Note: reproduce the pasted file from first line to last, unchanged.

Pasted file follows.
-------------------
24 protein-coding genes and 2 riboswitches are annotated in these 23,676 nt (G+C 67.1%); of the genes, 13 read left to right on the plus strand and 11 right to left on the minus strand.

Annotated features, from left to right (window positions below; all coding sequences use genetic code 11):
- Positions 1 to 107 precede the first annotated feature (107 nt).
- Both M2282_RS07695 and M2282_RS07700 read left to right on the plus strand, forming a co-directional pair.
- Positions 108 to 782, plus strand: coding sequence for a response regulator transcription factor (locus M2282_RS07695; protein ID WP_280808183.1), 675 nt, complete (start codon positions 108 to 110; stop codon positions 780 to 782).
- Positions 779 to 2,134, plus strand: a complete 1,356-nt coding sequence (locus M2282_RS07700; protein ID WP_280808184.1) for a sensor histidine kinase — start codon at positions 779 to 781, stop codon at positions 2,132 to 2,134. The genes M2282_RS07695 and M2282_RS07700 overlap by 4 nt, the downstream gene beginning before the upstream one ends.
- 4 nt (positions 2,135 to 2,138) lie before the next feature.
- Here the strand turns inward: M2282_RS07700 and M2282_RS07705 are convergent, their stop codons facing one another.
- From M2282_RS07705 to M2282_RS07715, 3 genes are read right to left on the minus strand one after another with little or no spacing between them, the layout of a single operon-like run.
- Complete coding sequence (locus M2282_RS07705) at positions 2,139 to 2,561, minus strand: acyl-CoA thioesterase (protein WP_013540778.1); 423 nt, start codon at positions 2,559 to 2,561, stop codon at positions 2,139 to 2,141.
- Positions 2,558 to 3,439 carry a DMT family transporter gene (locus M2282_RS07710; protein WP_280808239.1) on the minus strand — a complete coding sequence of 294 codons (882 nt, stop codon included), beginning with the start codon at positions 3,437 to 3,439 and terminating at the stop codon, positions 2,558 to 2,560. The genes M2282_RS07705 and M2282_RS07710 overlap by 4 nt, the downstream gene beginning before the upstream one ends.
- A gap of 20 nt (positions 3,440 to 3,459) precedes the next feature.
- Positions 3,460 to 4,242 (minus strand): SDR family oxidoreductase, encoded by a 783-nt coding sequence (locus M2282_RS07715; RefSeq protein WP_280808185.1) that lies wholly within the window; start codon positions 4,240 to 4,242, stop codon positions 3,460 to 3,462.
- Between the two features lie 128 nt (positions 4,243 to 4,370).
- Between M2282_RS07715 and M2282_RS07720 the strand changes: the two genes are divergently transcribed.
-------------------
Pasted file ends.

24 protein-coding genes and 2 riboswitches are annotated in these 23,676 nt (G+C 67.1%); of the genes, 13 read left to right on the plus strand and 11 right to left on the minus strand.

Annotated features, from left to right (window positions below; all coding sequences use genetic code 11):
- Positions 1 to 107 precede the first annotated feature (107 nt).
- Both M2282_RS07695 and M2282_RS07700 read left to right on the plus strand, forming a co-directional pair.
- Positions 108 to 782, plus strand: coding sequence for a response regulator transcription factor (locus M2282_RS07695; protein ID WP_280808183.1), 675 nt, complete (start codon positions 108 to 110; stop codon positions 780 to 782).
- Positions 779 to 2,134, plus strand: a complete 1,356-nt coding sequence (locus M2282_RS07700; protein ID WP_280808184.1) for a sensor histidine kinase — start codon at positions 779 to 781, stop codon at positions 2,132 to 2,134. The genes M2282_RS07695 and M2282_RS07700 overlap by 4 nt, the downstream gene beginning before the upstream one ends.
- 4 nt (positions 2,135 to 2,138) lie before the next feature.
- Here the strand turns inward: M2282_RS07700 and M2282_RS07705 are convergent, their stop codons facing one another.
- From M2282_RS07705 to M2282_RS07715, 3 genes are read right to left on the minus strand one after another with little or no spacing between them, the layout of a single operon-like run.
- Complete coding sequence (locus M2282_RS07705) at positions 2,139 to 2,561, minus strand: acyl-CoA thioesterase (protein WP_013540778.1); 423 nt, start codon at positions 2,559 to 2,561, stop codon at positions 2,139 to 2,141.
- Positions 2,558 to 3,439 carry a DMT family transporter gene (locus M2282_RS07710; protein WP_280808239.1) on the minus strand — a complete coding sequence of 294 codons (882 nt, stop codon included), beginning with the start codon at positions 3,437 to 3,439 and terminating at the stop codon, positions 2,558 to 2,560. The genes M2282_RS07705 and M2282_RS07710 overlap by 4 nt, the downstream gene beginning before the upstream one ends.
- A gap of 20 nt (positions 3,440 to 3,459) precedes the next feature.
- Positions 3,460 to 4,242 (minus strand): SDR family oxidoreductase, encoded by a 783-nt coding sequence (locus M2282_RS07715; RefSeq protein WP_280808185.1) that lies wholly within the window; start codon positions 4,240 to 4,242, stop codon positions 3,460 to 3,462.
- Between the two features lie 128 nt (positions 4,243 to 4,370).
- Between M2282_RS07715 and M2282_RS07720 the strand changes: the two genes are divergently transcribed.